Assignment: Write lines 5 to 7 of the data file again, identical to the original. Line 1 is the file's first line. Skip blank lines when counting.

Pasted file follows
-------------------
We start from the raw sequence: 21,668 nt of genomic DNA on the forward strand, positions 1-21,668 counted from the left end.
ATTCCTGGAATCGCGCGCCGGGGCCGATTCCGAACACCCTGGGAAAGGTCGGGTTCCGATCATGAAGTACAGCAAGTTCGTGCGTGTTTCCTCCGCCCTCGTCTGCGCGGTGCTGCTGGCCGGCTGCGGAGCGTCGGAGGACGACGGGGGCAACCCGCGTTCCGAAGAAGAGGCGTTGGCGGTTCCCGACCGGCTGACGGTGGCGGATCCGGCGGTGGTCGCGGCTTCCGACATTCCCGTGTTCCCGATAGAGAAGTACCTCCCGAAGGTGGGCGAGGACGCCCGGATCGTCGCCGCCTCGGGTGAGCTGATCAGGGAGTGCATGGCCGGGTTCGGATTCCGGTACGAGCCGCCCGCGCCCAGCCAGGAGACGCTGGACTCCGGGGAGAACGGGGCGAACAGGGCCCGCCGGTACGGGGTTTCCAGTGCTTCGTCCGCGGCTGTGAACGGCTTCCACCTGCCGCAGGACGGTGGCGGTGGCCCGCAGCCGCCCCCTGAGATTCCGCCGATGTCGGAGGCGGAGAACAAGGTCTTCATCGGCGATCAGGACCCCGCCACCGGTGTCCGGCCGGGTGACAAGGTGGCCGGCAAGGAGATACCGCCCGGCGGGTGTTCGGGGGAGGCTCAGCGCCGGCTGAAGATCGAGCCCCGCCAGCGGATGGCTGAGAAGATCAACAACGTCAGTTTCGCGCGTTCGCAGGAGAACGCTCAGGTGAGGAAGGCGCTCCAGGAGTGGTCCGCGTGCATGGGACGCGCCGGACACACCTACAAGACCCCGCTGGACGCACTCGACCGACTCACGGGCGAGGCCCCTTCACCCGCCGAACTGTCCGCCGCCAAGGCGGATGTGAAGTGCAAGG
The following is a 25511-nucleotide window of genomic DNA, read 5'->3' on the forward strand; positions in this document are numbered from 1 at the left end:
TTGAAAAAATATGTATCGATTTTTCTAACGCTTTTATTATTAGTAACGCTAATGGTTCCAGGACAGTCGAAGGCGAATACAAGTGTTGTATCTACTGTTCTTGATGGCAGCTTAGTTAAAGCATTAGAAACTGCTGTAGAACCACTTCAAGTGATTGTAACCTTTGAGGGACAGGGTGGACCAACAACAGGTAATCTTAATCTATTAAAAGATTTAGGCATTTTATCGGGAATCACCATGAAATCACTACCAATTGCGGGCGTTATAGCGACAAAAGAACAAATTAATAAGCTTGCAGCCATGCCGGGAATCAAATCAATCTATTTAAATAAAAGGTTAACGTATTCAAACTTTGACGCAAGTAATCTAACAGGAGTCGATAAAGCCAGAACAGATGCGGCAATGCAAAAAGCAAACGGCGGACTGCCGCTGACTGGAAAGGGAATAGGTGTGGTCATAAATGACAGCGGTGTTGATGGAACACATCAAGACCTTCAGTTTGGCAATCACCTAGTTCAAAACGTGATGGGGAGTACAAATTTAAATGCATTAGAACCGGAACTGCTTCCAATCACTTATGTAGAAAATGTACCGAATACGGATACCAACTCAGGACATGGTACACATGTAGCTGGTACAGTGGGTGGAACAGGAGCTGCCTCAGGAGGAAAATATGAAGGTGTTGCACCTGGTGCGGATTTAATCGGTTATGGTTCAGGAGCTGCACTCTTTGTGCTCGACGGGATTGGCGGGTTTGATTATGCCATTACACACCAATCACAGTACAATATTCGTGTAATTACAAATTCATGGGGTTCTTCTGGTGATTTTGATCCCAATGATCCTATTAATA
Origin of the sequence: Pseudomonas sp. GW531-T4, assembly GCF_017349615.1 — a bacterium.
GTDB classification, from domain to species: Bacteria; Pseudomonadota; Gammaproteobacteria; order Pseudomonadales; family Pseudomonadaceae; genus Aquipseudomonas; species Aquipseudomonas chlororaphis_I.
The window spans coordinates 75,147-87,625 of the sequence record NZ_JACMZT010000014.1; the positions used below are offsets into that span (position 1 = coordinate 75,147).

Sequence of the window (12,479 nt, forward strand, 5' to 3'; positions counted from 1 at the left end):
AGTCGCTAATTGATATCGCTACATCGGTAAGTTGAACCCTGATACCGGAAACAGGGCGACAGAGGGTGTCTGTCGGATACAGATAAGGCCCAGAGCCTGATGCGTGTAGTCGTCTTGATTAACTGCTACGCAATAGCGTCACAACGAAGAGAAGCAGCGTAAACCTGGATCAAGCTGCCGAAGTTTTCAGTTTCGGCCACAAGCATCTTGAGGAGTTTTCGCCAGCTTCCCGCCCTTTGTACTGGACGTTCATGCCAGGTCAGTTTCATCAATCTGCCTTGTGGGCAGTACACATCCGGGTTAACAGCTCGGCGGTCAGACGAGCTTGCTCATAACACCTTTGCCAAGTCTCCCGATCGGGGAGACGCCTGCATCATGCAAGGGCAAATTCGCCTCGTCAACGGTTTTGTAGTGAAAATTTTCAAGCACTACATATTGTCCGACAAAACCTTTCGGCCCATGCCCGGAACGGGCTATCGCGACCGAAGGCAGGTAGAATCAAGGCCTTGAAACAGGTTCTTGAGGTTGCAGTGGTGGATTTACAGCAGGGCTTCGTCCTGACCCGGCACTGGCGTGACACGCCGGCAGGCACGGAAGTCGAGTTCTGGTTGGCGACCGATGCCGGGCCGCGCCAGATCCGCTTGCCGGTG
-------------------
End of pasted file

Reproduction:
Origin of the sequence: Pseudomonas sp. GW531-T4, assembly GCF_017349615.1 — a bacterium.
GTDB classification, from domain to species: Bacteria; Pseudomonadota; Gammaproteobacteria; order Pseudomonadales; family Pseudomonadaceae; genus Aquipseudomonas; species Aquipseudomonas chlororaphis_I.
The window spans coordinates 75,147-87,625 of the sequence record NZ_JACMZT010000014.1; the positions used below are offsets into that span (position 1 = coordinate 75,147).